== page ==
By Remy Maisel
For most things we buy, there’s the price tag and that’s it – no mystery. Cars are one of the few exceptions, and because they tend to be one of the more expensive things we own – as well as things we depend on so much – buying them can be a fraught experience.
How did you get into this job?
I’ve always loved cars. Ever since I was at primary school I helped my parents to buy their cars, and my career feels like an extension of that. The thing that drew me to carwow was a desire to make the buying experience better.
What do you drive?
I drive a high-performance Jaguar XF. I love it for its performance, comfort and practicality. I’ve had it for about six months now and I bought it to replace a much-loved Porsche. As a dad of two, it helps to have something big enough to swallow the whole family. Next time, I might be tempted by something a little more environmentally-friendly – the latest generation of hybrids include some great drivers’ cars.
We've cut the tricky questions so you can get a quote quicker than ever.
What’s been your best car-related bargain?
It’s hard to pick one, but my wife’s VW Touran was great value-for-money, and a cracking family car to boot.
If you had an unlimited budget, what car would you drive?
I was lucky enough to drive a Ferrari GTC4 Lusso that our editorial team had on test last year. It’s an incredible machine – big enough to carry four people in comfort, but wonderful to drive and beautifully made.
When do car dealers generally have sales, and are they worth waiting for?
The car industry is doing all it can right now to tempt people into new cars, so the sales that are taking place have some genuinely amazing deals and savings of thousands of pounds on popular models.
Broadly speaking, the best sales still take place pre-plate change or when models are due a facelift. January typically has a lot of deals because the ‘new year, new car’ customer is keen to spend. And in the last 2 years, Black Friday has become something the car industry participates in and the public have been quick to show an appetite for big ticket items like cars, when there are limited time offers out there.
Are there any disadvantages to buying before number plate changes?
Manufacturers and dealerships want to sell their stock before a plate change (which happens in March and September), so there will always be offers in these months. I suppose that the disadvantage might be for the type of driver who likes their new car to appear to be ‘newer’ for longer. Buying in these months means your brand-new car will be replaced on the road by even newer plate inside a month.
Can buying on certain days of the week or times of the month lead to better deals?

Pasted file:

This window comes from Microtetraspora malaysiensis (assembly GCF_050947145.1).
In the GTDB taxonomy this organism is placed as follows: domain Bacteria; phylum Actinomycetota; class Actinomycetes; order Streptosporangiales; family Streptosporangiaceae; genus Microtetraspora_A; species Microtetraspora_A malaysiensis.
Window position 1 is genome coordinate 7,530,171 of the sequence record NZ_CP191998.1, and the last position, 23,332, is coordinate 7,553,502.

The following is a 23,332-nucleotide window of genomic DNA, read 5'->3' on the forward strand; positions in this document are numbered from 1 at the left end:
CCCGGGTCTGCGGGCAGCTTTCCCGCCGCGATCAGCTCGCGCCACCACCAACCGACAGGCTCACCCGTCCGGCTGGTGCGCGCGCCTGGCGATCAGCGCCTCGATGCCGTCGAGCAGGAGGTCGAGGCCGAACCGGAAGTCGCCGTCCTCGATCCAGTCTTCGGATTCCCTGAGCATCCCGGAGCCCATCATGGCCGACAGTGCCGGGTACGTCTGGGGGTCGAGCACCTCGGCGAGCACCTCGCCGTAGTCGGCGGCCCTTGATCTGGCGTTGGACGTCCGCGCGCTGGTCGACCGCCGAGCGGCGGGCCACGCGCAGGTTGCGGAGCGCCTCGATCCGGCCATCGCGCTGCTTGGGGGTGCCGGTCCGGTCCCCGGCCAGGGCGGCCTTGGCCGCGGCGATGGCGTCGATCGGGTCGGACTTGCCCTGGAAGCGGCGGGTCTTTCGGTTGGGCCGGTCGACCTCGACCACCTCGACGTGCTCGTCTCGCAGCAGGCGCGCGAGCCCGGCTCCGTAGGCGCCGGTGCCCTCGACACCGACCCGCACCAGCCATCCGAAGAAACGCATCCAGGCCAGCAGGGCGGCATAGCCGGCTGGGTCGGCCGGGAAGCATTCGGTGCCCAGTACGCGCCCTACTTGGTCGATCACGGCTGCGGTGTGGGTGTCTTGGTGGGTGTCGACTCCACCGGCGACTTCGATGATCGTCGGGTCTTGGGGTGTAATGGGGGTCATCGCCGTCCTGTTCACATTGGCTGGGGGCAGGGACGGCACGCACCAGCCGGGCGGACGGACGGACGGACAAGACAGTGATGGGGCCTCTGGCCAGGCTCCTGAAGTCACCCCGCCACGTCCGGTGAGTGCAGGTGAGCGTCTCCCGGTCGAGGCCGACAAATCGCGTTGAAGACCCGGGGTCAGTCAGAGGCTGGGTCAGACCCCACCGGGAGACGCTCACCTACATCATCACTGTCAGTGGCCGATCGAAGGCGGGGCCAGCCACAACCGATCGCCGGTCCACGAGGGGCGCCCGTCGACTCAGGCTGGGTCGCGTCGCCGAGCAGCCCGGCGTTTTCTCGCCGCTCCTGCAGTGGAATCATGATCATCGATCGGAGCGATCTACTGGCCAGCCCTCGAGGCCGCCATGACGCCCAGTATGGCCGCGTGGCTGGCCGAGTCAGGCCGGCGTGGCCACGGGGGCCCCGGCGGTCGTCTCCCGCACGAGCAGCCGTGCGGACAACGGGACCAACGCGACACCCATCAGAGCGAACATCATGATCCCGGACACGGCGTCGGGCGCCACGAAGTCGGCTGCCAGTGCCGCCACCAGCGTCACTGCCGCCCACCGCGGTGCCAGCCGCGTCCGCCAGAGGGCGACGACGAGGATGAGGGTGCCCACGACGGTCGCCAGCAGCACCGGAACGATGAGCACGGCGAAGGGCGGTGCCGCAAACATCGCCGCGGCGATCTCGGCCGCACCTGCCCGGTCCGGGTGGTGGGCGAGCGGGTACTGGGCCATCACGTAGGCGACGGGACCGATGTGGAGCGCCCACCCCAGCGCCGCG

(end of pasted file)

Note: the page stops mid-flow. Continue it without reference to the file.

The way people buy cars is changing. We do much more research now before we set foot on a forecourt. That means the way dealerships were traditionally set up is changing too. A decade ago, it would have been well-known, for instance, to buy on a Friday as it would be the end of a quiet period for the sales team in the dealership. It would also have been thought that the last 2 days of a month were best as they were when dealers needed to hit monthly sales targets.
These targets still exist, but with more people buying online, the sales cycle of a dealership is not what is was and good deals are out there 7 days a week for the savvy buyer.
Some advice websites also suggest buying ‘off-season’ cars, such as a convertible in the dead of winter – do you agree?
Dealerships are like any retail business and don’t like sitting on stock for too long. So it’s true that out of season options, like a convertible in winter, will be more likely to attract price reductions. It’s one of a number of car types that tend to have seasonal variations. It’s a simple case of supply and demand, so being patient can definitely pay off if you can resist the urge to buy a soft top during the summer.
What’s the worst advice you’ve heard people give prospective buyers?
There are so many myths out there, which can put the buyer at a disadvantage. The classic tall tale is saying you’ll pay cash in order to secure a discount. I’ve also heard that leaving it until the last minute, and after you’ve settled on a price, to say what car you have as a trade in is a good tactic. It’s not. Nor is waiting for a rainy day to visit a dealership as it will be quiet and the salespeople more keen to strike a deal, any deal.
What’s your number 1 tip for car buyers?
There are so many options now for a buyer – online buying sites, PCP (Personal Contract Purchase) and leasing, finance and loans – that you’ve never had so much power. Use your phone or computer to do as much research as possible before you set foot in a dealership. Once there, if what is in front of you isn’t 100% right, walk away and have another look. The right car at the right price is out there and it’s never been easier to find it.